Planking – The First Layer

1st layer of planking a cold molded boat
The first layer of topsides planking is complete. We use full sheets of plywood where we can get it to conform to gently curved areas of the hull. Diagonal strips are required where there are more complex compound curves.

Having set up the framework for the boat, with all the structural pieces glued in place, it’s time to put a skin on it.  Traditionally, boats were either Carvel planked (with seams that are ideally invisible to the eye because they’re flush and tight), or Lapstrake planked (where one edge overlaps the edge of the adjacent plank, creating “strakes”).  In both of these traditional methods, solid lumber is used.  Long boards are attached to the framing with calking in the seams to keep them watertight.

But we’re using a more modern method called Cold Molding.  In this method, we’ll build up layers of 1/8″ thick veneer in the shape of the hull, gluing each layer to the others with epoxy.  We’re creating plywood the thickness we need, in the shape of the hull.  It’s called cold molding because before epoxy was developed, this type of lamination required heat and pressure.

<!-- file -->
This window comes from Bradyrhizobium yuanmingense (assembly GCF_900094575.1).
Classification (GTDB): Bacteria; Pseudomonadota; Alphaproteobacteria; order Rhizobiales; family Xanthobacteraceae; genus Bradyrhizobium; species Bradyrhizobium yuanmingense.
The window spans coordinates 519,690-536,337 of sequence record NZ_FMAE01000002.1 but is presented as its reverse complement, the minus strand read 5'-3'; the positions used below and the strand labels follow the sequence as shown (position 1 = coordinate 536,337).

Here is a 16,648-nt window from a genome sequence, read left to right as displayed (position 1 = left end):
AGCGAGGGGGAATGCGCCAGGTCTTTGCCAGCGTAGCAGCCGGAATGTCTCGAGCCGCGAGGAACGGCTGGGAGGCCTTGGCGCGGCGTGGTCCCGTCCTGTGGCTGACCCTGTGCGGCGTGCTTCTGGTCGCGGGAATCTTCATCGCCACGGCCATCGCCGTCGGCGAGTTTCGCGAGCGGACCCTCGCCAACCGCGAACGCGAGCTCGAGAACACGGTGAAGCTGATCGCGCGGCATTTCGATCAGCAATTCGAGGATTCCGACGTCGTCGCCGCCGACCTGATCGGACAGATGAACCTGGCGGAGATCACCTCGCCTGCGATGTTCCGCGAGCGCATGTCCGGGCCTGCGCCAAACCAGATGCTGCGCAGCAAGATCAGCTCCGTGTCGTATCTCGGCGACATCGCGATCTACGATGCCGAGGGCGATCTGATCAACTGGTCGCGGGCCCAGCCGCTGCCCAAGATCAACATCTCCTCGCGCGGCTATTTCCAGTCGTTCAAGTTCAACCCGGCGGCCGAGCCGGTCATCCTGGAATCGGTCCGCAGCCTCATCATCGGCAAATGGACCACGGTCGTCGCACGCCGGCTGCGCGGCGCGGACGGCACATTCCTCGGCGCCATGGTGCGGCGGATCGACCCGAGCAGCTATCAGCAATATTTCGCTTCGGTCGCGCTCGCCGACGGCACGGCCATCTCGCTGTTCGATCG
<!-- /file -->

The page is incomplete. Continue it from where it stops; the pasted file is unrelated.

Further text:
Okoume plywood pre-finished with epoxy on the interior face
These sheets of 1/8″ Okoume plywood are pre-finished with 4 coats of clear epoxy before gluing in place. The shiny (pre-finished) face is up in this photo because I’m using the boat frame as a drying rack while the epoxy cures.

In the picture at left, you’ll notice full sheets of 1/8″ Okoume plywood roughly in the shape of the bottom of the boat.  These sheets are pre-finished with at least 4 coats of clear epoxy on the interior face (which is up in the photo), sanding between each coat, to seal the wood and make it as waterproof as possible.  Plywood, though expensive compared to veneer strips worth the added expense because it will provide an air tight surface to vacuum bag subsequent layers to.  The exterior face, which you can’t see here, is unfinished.  It will be coated with thickened epoxy when the next layer is added.